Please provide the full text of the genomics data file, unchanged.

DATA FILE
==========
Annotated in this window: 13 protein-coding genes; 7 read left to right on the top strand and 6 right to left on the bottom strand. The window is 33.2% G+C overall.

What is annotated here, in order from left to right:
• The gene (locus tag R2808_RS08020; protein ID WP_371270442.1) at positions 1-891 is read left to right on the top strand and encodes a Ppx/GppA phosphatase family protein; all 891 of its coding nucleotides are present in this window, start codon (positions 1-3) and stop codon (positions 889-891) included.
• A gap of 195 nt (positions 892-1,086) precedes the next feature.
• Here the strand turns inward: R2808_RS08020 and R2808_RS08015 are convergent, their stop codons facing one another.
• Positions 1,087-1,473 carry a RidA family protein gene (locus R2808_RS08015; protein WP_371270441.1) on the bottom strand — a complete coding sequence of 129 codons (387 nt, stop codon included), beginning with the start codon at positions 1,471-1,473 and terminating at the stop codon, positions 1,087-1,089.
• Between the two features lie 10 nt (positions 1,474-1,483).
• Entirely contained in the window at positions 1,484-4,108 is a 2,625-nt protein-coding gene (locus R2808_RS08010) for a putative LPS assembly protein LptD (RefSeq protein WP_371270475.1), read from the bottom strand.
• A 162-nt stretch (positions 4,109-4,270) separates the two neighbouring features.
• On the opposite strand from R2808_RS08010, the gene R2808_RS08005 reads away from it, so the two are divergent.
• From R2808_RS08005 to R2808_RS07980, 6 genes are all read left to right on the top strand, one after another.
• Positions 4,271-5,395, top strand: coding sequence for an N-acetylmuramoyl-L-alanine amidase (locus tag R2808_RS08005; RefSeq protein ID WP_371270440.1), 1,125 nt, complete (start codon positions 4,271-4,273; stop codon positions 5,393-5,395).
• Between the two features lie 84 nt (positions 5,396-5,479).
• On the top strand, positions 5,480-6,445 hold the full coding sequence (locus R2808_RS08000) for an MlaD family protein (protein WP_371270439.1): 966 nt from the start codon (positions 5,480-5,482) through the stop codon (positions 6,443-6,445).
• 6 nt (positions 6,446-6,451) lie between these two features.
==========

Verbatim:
Annotated in this window: 13 protein-coding genes; 7 read left to right on the top strand and 6 right to left on the bottom strand. The window is 33.2% G+C overall.

What is annotated here, in order from left to right:
• The gene (locus tag R2808_RS08020; protein ID WP_371270442.1) at positions 1-891 is read left to right on the top strand and encodes a Ppx/GppA phosphatase family protein; all 891 of its coding nucleotides are present in this window, start codon (positions 1-3) and stop codon (positions 889-891) included.
• A gap of 195 nt (positions 892-1,086) precedes the next feature.
• Here the strand turns inward: R2808_RS08020 and R2808_RS08015 are convergent, their stop codons facing one another.
• Positions 1,087-1,473 carry a RidA family protein gene (locus R2808_RS08015; protein WP_371270441.1) on the bottom strand — a complete coding sequence of 129 codons (387 nt, stop codon included), beginning with the start codon at positions 1,471-1,473 and terminating at the stop codon, positions 1,087-1,089.
• Between the two features lie 10 nt (positions 1,474-1,483).
• Entirely contained in the window at positions 1,484-4,108 is a 2,625-nt protein-coding gene (locus R2808_RS08010) for a putative LPS assembly protein LptD (RefSeq protein WP_371270475.1), read from the bottom strand.
• A 162-nt stretch (positions 4,109-4,270) separates the two neighbouring features.
• On the opposite strand from R2808_RS08010, the gene R2808_RS08005 reads away from it, so the two are divergent.
• From R2808_RS08005 to R2808_RS07980, 6 genes are all read left to right on the top strand, one after another.
• Positions 4,271-5,395, top strand: coding sequence for an N-acetylmuramoyl-L-alanine amidase (locus tag R2808_RS08005; RefSeq protein ID WP_371270440.1), 1,125 nt, complete (start codon positions 4,271-4,273; stop codon positions 5,393-5,395).
• Between the two features lie 84 nt (positions 5,396-5,479).
• On the top strand, positions 5,480-6,445 hold the full coding sequence (locus R2808_RS08000) for an MlaD family protein (protein WP_371270439.1): 966 nt from the start codon (positions 5,480-5,482) through the stop codon (positions 6,443-6,445).
• 6 nt (positions 6,446-6,451) lie between these two features.